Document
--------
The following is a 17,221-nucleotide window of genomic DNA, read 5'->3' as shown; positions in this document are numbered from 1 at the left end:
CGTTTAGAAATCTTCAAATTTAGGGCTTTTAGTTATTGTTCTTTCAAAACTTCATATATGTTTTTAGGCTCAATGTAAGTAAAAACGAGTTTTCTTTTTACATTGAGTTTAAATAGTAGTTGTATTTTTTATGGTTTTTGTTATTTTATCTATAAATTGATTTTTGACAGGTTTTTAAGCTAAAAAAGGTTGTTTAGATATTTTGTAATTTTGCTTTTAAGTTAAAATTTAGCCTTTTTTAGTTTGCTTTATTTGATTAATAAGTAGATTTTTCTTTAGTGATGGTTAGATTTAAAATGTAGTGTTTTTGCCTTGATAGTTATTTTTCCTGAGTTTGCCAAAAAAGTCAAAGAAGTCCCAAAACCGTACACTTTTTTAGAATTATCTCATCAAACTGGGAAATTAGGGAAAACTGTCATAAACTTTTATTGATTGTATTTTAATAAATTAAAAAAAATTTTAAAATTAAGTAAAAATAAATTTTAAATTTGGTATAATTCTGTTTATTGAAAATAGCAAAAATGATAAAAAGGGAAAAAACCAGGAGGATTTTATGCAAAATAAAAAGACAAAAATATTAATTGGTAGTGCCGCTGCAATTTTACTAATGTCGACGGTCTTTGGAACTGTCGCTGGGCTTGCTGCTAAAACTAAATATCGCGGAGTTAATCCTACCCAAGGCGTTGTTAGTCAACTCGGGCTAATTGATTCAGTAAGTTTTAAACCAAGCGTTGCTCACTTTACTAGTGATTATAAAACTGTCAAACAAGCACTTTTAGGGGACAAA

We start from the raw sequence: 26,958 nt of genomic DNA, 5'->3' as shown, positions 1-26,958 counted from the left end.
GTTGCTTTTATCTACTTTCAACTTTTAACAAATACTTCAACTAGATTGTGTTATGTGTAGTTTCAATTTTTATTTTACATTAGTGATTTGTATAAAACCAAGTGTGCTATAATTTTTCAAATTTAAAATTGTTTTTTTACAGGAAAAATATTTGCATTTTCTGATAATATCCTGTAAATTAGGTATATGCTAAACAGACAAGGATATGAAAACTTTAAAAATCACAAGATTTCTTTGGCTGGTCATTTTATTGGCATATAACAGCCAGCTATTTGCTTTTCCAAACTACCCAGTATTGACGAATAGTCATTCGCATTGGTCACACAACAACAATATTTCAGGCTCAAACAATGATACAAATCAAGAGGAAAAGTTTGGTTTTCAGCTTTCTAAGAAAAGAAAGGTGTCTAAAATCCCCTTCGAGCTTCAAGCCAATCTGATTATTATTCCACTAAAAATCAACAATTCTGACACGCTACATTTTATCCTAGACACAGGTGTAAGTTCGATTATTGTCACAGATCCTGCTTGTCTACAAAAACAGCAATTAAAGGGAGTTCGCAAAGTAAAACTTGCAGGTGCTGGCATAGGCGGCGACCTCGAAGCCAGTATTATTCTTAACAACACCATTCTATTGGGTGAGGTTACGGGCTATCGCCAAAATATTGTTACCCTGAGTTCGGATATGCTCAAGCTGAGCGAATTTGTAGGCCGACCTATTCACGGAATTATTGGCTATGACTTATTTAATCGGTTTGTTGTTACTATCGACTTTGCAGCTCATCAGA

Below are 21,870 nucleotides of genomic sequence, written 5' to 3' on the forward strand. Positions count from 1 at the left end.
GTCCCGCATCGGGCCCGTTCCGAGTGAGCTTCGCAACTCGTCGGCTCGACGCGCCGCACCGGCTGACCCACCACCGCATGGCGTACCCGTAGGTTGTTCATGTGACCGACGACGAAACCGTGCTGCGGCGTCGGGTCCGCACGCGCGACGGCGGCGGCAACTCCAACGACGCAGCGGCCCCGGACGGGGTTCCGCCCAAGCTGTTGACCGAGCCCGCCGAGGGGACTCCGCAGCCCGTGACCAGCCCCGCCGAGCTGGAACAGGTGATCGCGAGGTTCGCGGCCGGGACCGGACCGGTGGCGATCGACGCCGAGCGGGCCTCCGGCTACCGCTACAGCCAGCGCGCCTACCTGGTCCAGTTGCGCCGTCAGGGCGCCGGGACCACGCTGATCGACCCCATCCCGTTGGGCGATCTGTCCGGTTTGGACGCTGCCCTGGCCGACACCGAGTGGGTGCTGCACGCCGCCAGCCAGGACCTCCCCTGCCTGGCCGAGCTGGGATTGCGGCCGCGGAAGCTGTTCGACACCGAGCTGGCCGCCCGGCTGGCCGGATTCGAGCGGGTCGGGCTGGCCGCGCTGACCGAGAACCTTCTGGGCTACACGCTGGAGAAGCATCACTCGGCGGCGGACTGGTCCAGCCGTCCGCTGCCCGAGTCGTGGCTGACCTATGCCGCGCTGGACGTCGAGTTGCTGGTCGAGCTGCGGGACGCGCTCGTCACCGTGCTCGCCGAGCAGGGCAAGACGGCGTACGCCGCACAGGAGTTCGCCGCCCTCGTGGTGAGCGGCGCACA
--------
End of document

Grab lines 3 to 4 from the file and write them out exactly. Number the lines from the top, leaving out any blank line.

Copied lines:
We start from the raw sequence: 26,958 nt of genomic DNA, 5'->3' as shown, positions 1-26,958 counted from the left end.
GTTGCTTTTATCTACTTTCAACTTTTAACAAATACTTCAACTAGATTGTGTTATGTGTAGTTTCAATTTTTATTTTACATTAGTGATTTGTATAAAACCAAGTGTGCTATAATTTTTCAAATTTAAAATTGTTTTTTTACAGGAAAAATATTTGCATTTTCTGATAATATCCTGTAAATTAGGTATATGCTAAACAGACAAGGATATGAAAACTTTAAAAATCACAAGATTTCTTTGGCTGGTCATTTTATTGGCATATAACAGCCAGCTATTTGCTTTTCCAAACTACCCAGTATTGACGAATAGTCATTCGCATTGGTCACACAACAACAATATTTCAGGCTCAAACAATGATACAAATCAAGAGGAAAAGTTTGGTTTTCAGCTTTCTAAGAAAAGAAAGGTGTCTAAAATCCCCTTCGAGCTTCAAGCCAATCTGATTATTATTCCACTAAAAATCAACAATTCTGACACGCTACATTTTATCCTAGACACAGGTGTAAGTTCGATTATTGTCACAGATCCTGCTTGTCTACAAAAACAGCAATTAAAGGGAGTTCGCAAAGTAAAACTTGCAGGTGCTGGCATAGGCGGCGACCTCGAAGCCAGTATTATTCTTAACAACACCATTCTATTGGGTGAGGTTACGGGCTATCGCCAAAATATTGTTACCCTGAGTTCGGATATGCTCAAGCTGAGCGAATTTGTAGGCCGACCTATTCACGGAATTATTGGCTATGACTTATTTAATCGGTTTGTTGTTACTATCGACTTTGCAGCTCATCAGA